RCS is being implemented dangerously, leaving users vulnerable to attack
Security experts from Security Research Labs (SRLabs) have warned that carriers are implementing RCS (Rich Communication Services which will supersede SMS) in ways that risk leaving users exposed to all manner of attack.
The German hacking research collective issues the stark warning that "RCS technology exposes most mobile users to hacking". This is not because of inherent problems with the messaging protocol, but with the ways in which it is being implement.
- Google is rolling out RCS messaging to Android users in the US
- Google is bringing RCS messaging to users directly instead of waiting for carriers
- Google Assistant is coming to the Messages app and RCS marches on
While SRLabs's full research is due to be presented at December's Black Hat Europe conference, the group has given a summary of its findings ahead of this. It found that RCS left users exposed to the risk of message interception, impersonation, tracking, and much more.
The provisioning process for activating RCS functionality on a phone is badly protected in many networks, allowing hackers to fully take over user accounts by stealing RCS configuration files that include SIP and HTTP credentials.
The most widespread RCS client (Android Messages) does not implement sufficient domain and certificate validation, enabling hackers to intercept and manipulate communication through a DNS spoofing attack.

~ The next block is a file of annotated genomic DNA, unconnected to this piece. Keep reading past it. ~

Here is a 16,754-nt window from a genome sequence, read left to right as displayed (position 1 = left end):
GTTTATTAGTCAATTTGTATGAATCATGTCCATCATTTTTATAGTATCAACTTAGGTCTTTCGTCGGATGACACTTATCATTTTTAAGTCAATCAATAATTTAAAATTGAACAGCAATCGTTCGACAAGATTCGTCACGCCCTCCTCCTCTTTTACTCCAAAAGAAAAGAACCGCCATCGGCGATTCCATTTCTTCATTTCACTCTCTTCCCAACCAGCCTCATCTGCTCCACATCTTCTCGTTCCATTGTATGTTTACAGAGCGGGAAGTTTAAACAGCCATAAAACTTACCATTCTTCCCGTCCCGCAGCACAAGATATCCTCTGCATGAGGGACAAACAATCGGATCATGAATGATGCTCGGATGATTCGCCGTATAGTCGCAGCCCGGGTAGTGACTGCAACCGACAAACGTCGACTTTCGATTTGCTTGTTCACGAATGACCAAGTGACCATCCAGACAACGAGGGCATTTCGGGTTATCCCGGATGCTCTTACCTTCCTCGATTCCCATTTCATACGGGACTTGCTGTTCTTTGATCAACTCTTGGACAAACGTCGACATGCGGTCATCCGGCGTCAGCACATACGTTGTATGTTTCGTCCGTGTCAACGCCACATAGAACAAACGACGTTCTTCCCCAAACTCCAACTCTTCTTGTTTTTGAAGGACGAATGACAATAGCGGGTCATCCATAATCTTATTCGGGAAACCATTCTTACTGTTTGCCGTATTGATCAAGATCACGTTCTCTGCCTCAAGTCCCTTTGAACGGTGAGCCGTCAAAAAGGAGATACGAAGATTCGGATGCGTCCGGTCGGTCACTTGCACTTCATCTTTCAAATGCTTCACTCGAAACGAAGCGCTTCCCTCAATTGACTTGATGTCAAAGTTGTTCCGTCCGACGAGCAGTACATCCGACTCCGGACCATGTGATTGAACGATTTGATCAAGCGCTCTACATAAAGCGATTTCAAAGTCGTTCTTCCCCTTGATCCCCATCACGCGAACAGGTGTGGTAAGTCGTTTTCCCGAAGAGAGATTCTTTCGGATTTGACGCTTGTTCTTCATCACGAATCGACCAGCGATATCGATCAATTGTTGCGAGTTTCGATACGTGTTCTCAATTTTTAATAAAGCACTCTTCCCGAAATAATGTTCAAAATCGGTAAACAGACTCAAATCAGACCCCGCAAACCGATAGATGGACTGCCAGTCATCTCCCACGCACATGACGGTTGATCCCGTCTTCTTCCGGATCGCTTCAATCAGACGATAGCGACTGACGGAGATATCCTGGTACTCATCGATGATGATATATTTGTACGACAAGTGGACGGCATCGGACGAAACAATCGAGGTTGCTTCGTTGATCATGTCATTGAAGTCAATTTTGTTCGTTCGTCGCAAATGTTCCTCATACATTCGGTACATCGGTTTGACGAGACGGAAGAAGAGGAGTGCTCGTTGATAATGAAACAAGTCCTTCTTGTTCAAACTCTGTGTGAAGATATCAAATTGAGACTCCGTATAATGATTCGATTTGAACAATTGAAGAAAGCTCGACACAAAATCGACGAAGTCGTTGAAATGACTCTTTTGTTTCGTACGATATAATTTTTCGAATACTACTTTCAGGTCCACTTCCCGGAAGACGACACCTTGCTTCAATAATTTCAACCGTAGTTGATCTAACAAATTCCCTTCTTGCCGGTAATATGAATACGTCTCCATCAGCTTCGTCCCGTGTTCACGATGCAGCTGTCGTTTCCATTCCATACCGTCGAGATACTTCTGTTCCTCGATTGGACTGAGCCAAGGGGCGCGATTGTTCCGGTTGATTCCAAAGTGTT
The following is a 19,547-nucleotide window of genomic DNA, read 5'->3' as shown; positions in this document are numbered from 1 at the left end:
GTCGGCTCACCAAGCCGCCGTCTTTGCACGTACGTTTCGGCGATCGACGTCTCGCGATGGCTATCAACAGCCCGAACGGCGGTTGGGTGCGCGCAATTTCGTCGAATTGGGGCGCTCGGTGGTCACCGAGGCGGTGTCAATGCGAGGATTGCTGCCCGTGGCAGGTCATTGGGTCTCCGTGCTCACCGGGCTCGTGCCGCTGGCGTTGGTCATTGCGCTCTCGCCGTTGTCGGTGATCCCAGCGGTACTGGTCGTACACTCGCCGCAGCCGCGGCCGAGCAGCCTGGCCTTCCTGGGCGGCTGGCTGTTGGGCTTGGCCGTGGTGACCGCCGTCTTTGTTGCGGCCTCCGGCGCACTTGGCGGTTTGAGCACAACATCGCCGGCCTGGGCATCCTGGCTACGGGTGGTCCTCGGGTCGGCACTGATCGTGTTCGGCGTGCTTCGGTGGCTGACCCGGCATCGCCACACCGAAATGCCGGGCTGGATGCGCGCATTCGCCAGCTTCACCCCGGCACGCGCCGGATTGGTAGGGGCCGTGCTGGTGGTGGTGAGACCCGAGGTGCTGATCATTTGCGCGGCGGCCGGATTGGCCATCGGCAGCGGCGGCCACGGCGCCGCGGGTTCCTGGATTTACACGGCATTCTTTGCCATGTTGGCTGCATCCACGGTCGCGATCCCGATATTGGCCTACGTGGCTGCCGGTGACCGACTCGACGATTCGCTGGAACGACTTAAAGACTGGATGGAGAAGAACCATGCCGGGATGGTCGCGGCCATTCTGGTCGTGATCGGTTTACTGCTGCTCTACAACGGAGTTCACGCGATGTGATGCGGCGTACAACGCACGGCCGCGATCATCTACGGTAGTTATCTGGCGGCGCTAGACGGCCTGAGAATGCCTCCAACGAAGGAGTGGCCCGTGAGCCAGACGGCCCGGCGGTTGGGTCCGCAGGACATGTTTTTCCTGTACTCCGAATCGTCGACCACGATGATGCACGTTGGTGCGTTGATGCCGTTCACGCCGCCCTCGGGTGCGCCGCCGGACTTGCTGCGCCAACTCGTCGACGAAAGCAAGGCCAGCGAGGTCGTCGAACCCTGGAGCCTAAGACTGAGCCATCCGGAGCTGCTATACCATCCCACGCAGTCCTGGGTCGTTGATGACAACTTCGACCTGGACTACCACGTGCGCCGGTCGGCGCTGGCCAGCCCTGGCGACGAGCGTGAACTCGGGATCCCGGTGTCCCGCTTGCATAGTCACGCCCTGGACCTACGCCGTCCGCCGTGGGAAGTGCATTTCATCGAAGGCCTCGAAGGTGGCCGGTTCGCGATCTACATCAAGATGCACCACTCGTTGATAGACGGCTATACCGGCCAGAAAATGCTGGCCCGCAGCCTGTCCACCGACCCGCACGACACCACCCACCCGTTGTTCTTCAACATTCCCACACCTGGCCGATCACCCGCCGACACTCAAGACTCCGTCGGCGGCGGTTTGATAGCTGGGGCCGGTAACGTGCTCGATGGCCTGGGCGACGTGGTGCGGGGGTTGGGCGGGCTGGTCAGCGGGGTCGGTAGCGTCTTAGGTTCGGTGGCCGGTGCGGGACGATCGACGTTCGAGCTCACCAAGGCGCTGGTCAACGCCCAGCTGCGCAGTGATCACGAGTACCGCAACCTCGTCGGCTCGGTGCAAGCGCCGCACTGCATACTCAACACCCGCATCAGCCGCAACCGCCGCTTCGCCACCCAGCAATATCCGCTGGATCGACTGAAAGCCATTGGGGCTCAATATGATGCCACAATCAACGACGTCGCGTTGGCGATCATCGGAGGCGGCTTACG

Some RCS core nodes do not effectively validate the user identity, allowing caller ID spoofing and fraud through SIP message injection.
Not all networks are vulnerable to the same types of attack because of the different ways in which RCS can be implemented.
While SRLabs has not gone as far as singling out problems with individual carriers' versions of RCS, Google's implantation in Android's Messages app is criticized. "The underlying issue is that the RCS client, including the official Android messaging app, does not properly validate that the server identity matches the one provided by the network during the provisioning phase. This fact can be abused through DNS spoofing, enabling a hacker to be in the middle of the encrypted connection between mobile and RCS network core".
We can expect more details to be reveal during and after Black Hat.